However, the confusion in the power-distribution between the two organs continues. The Court’s refusal to make false disclosure of assets (as opposed to non-disclosure) a ground for disqualification, is indicative of this. The SC could have easily interpreted ‘undue influence’ to include, not just non-disclosure, but also false disclosures. Arguably, this problem is general and is symptomatic of the Supreme Court’s legislative-void jurisprudence, and the resultant struggle in marking the appropriate scope of judicial rule making. However, it has only been exacerbated by the strong resistance of the Legislature to any reforms on the electoral process. While the SC has succeeded in adopting reasoning that would allow it to work around the resistance, the resultant inherent confusion in the power-arrangement, has led to the reasoning not being applied consistently in Lok Prahari.
Further, there are limitations to the reach of this reasoning, which have far-reaching implications for the strength of Lok Prahari. The above interpretation can only be used to penalize non-disclosures (and if my argument holds, false disclosures) made during the election campaign, before the taking of office. Non-disclosures, after being elected, cannot be interpreted to be ‘undue influence’. Thus, the consequences of non-cooperation of an MP/MLA, in the periodical financial monitoring framework that Lok Prahari creates, are still left unclear and up to future interpretation/legislation. This begs the question – will the decision in Lok Prahari also become a paper tiger, subject to either legislative dilution or subsequent judicial strengthening?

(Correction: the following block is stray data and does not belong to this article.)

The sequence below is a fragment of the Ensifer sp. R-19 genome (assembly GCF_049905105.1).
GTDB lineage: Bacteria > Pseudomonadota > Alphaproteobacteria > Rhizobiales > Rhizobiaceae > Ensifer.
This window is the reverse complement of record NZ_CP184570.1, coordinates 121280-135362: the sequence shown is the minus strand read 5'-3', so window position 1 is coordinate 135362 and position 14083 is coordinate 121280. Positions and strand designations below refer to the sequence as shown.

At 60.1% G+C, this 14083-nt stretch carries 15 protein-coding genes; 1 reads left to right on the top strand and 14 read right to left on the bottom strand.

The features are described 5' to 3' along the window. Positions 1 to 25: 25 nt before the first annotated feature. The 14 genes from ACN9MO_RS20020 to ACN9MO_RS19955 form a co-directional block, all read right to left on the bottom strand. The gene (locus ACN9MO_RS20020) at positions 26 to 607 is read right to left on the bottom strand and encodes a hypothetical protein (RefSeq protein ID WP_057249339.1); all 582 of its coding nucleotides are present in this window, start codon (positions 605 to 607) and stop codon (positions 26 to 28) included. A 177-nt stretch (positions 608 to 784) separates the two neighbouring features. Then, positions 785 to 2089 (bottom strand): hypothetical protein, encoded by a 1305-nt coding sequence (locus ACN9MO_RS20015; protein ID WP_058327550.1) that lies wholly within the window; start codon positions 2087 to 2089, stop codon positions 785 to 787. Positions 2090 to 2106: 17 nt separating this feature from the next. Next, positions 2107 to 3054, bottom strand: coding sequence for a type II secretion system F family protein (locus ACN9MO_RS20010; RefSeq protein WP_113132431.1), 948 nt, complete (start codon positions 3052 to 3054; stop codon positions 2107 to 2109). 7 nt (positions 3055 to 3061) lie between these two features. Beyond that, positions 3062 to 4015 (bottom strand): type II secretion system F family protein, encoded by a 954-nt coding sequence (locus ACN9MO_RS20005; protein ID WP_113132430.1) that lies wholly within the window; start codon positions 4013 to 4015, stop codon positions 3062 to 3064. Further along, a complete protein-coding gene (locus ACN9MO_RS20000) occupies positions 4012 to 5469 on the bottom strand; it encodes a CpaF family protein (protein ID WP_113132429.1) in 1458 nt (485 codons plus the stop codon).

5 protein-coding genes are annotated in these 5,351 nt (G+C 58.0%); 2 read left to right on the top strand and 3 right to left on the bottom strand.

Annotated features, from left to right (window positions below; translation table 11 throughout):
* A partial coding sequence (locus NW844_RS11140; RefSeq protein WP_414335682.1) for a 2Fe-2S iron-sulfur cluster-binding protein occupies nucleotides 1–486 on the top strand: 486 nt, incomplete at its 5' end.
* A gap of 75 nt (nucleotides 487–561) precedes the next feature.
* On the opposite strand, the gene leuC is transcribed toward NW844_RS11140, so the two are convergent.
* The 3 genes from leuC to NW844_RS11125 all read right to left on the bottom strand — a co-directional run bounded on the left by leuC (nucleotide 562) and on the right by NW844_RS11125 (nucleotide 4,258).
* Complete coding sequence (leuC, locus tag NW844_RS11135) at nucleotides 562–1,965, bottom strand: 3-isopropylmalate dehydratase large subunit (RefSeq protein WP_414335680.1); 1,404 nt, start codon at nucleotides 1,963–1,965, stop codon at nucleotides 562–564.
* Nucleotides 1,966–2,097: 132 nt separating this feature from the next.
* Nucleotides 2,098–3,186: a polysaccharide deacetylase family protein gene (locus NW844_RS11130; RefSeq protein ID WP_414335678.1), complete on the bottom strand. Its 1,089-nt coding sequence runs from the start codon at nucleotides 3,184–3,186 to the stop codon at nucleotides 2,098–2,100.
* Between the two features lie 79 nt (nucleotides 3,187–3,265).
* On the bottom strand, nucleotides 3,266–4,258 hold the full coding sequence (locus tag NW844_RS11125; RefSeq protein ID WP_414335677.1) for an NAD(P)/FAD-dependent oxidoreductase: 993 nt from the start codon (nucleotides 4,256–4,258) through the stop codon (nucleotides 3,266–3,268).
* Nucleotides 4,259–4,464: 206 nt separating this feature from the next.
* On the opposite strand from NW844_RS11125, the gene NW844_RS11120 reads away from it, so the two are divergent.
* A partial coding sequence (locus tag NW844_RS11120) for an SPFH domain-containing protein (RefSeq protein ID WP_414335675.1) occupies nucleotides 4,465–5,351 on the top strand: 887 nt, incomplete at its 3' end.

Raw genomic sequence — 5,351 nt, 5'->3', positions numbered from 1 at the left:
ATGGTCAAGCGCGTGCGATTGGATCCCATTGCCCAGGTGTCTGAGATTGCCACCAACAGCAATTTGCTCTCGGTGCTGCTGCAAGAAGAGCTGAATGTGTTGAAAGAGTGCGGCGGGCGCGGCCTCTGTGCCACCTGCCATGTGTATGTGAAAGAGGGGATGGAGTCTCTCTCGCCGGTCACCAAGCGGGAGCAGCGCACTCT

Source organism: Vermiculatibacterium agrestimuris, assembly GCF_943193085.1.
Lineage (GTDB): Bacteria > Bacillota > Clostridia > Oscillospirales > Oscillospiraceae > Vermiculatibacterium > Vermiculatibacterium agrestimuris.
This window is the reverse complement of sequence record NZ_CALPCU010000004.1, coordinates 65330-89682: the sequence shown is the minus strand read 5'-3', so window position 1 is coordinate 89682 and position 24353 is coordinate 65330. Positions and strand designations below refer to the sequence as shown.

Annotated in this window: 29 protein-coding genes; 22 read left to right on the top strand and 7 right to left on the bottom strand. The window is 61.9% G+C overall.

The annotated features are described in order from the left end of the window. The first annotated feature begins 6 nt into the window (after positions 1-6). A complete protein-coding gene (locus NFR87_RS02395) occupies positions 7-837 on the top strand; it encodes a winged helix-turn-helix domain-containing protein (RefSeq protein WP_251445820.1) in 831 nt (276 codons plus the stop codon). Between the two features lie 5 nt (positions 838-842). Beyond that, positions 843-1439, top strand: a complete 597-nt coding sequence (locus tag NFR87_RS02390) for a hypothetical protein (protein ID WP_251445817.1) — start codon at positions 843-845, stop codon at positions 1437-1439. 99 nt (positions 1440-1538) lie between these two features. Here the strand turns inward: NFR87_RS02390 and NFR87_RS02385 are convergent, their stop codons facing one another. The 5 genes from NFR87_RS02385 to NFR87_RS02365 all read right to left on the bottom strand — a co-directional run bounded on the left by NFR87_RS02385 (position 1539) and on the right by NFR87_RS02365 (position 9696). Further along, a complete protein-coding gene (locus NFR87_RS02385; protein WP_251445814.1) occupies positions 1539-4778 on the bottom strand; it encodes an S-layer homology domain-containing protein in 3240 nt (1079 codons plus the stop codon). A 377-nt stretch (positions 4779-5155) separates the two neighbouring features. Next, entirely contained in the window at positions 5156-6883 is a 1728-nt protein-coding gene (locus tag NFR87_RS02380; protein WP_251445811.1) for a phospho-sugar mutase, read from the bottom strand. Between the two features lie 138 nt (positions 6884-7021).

The judiciary has evolved concrete jurisprudence, side-stepping the constitutionally embedded weaknesses in our electoral reform mechanisms, without violating the separation of functions envisaged by the Constitution. This has, however, led to the reforms being susceptible to dilution and volatility because of legislative action, which has tended to stall or reverse any progress in transparency with undemocratic impunity. Of course, there is the inherent issue of the fox guarding the henhouse – but it is troublesome to think that democratic representation and accountability are not effective counters to the problem of conflict of interests. Thus, while the SC is just in taking up a larger role in electoral reforms, the fractures of our democracy still need to be tended to in a more institutional and long-term manner.
Hrishika Jain is a III Year B.A. LL.B (Hons.) student at the National Law School of India University, Bangalore (Batch of 2020). She is an Editor for the National Law School of India Review. Her major areas of interest are constitutional law and women’s rights. She thanks Dhanush Dinesh, Dhruva Gandhi, and Shubham Jain for their valuable feedback on earlier versions of the piece.